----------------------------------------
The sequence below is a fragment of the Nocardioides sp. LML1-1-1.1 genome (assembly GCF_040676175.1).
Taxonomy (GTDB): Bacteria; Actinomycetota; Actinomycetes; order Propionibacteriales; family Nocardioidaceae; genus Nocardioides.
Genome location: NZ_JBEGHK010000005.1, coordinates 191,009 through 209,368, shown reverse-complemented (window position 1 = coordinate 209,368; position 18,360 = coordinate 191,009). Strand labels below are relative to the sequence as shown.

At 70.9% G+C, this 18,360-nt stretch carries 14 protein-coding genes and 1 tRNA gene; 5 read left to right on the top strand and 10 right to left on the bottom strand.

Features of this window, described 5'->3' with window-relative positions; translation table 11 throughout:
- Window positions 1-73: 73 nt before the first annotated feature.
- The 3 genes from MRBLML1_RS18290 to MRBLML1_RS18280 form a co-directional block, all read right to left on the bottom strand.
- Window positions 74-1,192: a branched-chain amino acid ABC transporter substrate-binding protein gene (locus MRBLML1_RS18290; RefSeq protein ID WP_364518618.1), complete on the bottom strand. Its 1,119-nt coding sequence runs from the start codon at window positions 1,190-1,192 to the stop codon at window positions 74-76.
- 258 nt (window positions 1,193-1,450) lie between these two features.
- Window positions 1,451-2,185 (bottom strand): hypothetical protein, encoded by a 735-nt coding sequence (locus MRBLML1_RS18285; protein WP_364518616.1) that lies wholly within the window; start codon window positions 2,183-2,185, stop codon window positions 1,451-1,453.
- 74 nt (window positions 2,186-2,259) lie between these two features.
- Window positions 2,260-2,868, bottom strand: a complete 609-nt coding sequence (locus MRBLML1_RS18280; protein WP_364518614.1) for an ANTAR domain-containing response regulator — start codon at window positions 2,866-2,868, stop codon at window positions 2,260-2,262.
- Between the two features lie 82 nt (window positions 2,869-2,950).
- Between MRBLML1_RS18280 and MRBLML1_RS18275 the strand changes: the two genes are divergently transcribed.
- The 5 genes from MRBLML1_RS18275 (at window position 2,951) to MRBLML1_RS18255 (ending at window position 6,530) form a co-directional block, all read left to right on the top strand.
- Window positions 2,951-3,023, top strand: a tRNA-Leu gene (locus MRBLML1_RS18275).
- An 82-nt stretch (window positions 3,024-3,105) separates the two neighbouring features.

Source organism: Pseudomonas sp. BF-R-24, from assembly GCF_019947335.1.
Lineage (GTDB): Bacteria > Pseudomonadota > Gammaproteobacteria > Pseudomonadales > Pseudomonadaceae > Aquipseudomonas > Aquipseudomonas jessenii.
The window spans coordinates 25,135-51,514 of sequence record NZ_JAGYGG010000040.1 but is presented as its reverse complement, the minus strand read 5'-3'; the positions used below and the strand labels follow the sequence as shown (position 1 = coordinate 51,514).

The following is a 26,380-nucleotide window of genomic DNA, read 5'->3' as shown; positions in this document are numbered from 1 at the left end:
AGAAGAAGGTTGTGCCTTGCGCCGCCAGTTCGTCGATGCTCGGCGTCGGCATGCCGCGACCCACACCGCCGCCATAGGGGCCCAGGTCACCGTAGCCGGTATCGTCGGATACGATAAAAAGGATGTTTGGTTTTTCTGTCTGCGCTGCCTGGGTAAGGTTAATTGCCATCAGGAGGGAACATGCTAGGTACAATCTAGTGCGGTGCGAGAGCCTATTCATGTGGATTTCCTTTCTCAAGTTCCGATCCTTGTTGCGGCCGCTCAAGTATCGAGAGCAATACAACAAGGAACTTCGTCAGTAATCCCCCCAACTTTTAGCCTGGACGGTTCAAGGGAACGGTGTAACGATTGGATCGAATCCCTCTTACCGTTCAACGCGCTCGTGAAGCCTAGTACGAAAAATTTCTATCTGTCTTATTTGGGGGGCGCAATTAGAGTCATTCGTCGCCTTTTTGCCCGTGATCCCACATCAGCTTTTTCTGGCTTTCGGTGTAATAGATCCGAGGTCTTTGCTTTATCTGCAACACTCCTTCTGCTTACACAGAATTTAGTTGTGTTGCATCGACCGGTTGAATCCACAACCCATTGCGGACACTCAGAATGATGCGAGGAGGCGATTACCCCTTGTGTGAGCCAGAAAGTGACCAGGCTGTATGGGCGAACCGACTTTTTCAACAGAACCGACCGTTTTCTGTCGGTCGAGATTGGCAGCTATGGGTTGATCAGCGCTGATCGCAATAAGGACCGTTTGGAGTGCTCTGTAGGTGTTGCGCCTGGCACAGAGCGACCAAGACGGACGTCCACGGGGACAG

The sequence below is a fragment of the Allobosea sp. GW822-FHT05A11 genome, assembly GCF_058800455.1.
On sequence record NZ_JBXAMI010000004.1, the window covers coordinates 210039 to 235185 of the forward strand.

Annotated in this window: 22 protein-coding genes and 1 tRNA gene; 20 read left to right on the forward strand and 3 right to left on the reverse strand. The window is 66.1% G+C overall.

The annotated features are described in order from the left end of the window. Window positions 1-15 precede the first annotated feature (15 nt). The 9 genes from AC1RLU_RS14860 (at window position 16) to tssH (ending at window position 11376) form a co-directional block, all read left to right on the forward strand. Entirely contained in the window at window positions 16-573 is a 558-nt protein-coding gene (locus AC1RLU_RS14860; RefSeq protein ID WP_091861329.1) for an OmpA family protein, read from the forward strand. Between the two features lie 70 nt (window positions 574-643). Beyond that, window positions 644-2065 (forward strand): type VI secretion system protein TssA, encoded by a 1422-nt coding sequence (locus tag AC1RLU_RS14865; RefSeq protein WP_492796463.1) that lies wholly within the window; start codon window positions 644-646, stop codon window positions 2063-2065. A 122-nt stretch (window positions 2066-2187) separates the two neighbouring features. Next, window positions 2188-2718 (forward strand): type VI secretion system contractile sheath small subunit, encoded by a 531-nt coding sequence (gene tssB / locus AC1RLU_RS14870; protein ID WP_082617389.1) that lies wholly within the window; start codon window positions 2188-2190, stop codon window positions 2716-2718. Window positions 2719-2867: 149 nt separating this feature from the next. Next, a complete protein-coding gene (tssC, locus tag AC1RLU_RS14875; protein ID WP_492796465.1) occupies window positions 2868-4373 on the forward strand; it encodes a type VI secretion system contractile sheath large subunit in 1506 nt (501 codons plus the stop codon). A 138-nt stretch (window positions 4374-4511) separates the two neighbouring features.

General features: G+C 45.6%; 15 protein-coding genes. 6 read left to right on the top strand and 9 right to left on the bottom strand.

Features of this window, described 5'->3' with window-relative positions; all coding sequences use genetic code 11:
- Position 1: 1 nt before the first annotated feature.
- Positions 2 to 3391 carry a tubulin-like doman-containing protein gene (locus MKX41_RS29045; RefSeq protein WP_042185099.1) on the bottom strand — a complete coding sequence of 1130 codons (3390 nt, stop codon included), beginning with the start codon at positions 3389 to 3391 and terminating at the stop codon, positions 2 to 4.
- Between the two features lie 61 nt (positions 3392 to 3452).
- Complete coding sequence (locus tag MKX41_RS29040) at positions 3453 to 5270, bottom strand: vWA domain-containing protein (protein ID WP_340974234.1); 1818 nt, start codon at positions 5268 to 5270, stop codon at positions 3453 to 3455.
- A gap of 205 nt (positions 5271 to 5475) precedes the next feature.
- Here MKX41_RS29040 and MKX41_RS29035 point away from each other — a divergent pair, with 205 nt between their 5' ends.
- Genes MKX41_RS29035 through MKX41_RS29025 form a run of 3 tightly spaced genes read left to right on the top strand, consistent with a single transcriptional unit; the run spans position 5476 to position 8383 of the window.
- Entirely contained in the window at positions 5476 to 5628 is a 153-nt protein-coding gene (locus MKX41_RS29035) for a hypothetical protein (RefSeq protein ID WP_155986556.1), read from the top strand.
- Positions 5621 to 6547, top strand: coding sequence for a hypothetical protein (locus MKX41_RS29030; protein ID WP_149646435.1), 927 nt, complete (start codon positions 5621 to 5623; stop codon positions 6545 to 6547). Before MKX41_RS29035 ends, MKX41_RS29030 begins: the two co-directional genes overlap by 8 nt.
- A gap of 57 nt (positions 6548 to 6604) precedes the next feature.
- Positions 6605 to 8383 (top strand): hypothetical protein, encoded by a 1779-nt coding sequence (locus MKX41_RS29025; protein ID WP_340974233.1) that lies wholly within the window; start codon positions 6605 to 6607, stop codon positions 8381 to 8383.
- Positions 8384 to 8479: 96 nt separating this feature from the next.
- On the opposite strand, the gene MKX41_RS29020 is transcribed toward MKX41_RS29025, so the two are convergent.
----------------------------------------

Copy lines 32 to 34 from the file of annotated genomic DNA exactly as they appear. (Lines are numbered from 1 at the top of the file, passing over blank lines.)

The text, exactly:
- Complete coding sequence (locus tag MKX41_RS29040) at positions 3453 to 5270, bottom strand: vWA domain-containing protein (protein ID WP_340974234.1); 1818 nt, start codon at positions 5268 to 5270, stop codon at positions 3453 to 3455.
- A gap of 205 nt (positions 5271 to 5475) precedes the next feature.
- Here MKX41_RS29040 and MKX41_RS29035 point away from each other — a divergent pair, with 205 nt between their 5' ends.